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College basketball’s NET rankings have replaced the RPI...but is it an improvement?

What does it all mean, Basil?

NCAA Basketball: NCAA Tournament-First Round-Texas A&M vs Providence Bob Donnan-USA TODAY Sports

The RPI has long been a source of frustration for college basketball fans. Yours truly wrote extensively over the years about how easy it was to manipulate the index, leading to incomplete results at best.

So, when the NCAA announced earlier this year it would be RIP for the RPI, shouts of rejoice rang out across the country. Finally (it seemed), the governing body most known for its inconsistency and out-of-touch leaders would be moving into the analytics age. The NCAA Tournament, already a fantastic annual spectacle, would be made even better as the 68 teams would be selected and seeded more appropriately. No one knew exactly what to expect—most just assumed they’d take a composite ranking of several existing advanced rating systems—but it was universally believed that whatever was rolled out this fall would be an improvement from the RPI.

And then the NET rankings were released.

Debuting on November 24th, the NET rankings immediately drew attention...for all the wrong reasons. Within hours of their release (which featured Ohio State as the No. 1 team), respected analytical minds were calling them a “train-wreck” and “the worst rankings I’ve ever seen in any sport, ever.”:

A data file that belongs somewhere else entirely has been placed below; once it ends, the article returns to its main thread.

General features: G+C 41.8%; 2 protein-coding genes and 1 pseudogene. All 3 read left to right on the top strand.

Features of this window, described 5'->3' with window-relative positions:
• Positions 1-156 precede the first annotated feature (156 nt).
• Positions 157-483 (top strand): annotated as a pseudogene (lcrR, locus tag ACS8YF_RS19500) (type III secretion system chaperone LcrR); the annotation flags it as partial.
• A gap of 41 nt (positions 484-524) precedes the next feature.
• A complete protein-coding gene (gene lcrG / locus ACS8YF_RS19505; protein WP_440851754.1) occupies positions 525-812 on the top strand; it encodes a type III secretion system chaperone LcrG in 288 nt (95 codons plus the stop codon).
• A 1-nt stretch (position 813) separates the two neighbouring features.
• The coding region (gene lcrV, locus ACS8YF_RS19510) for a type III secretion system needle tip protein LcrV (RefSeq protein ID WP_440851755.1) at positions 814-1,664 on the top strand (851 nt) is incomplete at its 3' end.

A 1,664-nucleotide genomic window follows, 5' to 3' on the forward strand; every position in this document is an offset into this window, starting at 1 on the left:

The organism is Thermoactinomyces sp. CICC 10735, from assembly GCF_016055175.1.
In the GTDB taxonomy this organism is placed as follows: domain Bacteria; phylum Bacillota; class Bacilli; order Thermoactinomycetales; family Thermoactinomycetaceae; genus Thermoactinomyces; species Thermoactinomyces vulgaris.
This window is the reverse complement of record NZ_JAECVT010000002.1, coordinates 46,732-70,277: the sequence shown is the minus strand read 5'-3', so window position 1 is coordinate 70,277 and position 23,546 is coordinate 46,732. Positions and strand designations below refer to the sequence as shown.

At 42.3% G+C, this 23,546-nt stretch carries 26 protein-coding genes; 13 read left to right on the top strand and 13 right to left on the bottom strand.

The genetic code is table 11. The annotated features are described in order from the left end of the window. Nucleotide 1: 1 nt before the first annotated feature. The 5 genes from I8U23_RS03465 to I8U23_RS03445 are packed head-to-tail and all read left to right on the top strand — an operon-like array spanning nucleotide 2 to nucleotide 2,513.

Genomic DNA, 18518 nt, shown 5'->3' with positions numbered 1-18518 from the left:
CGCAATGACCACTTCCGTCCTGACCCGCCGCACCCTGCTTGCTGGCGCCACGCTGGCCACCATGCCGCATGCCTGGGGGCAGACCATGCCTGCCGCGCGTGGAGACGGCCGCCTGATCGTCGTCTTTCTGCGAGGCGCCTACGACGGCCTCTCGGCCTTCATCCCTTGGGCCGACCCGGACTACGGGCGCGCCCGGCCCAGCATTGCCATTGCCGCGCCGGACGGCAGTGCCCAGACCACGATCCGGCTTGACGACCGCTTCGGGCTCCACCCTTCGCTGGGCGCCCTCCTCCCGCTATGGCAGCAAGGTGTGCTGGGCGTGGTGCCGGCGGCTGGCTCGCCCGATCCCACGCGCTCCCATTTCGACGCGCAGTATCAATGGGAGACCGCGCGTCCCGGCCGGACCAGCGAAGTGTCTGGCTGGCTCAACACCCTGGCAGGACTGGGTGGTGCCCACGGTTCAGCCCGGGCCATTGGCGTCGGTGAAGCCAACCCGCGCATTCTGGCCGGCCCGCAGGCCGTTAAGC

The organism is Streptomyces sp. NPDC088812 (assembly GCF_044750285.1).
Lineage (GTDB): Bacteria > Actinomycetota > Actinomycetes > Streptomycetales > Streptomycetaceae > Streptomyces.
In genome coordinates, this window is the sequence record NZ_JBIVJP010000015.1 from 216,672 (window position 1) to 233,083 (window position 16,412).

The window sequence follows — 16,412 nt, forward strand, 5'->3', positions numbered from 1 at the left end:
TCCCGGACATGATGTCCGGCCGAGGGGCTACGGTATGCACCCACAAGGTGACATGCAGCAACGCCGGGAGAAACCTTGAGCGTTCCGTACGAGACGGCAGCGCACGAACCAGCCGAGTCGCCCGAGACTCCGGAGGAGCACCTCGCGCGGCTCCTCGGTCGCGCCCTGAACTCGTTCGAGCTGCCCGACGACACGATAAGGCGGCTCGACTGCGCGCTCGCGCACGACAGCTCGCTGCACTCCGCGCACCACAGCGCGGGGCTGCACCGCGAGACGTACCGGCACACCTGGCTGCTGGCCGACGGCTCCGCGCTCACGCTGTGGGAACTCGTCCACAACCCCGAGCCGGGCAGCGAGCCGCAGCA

What exactly are the NET rankings and why are they so bad? Glad you asked.

Here are the five components of NET listed by the NCAA:

Let’s break things down one-by-one (apologize for not using proper A-2-D format, but I want to reduce confusion by using exactly what the NCAA has):

  1. Team Value Index — We honestly don’t know much about this because—surprise, surprise—the NCAA won’t say exactly what they are using. The claim is that it’s an algorithm rewarding teams for beating other good teams, and it bases this “results-oriented component” game results, opponent, and location. What that actually means? Your guess is as good as mine.
  2. Net efficiency — Efficiency metrics (adjusting for tempo, and the relative strength of your opponent) are the new gold-standard in college hoops. This is what most people assumed would make whatever replaced the RPI a major improvement. Unfortunately, instead of just utilizing one of the well-refined, existing efficiency based rankings (such as KenPom), the NCAA decided to just use the raw efficiency difference between your offensive and defensive performance. Meaning it doesn’t matter if you’re playing the Duke Blue Devils or the Central Connecticut Blue Devils, if you blow a team out you’re going to have a big boost in net efficiency.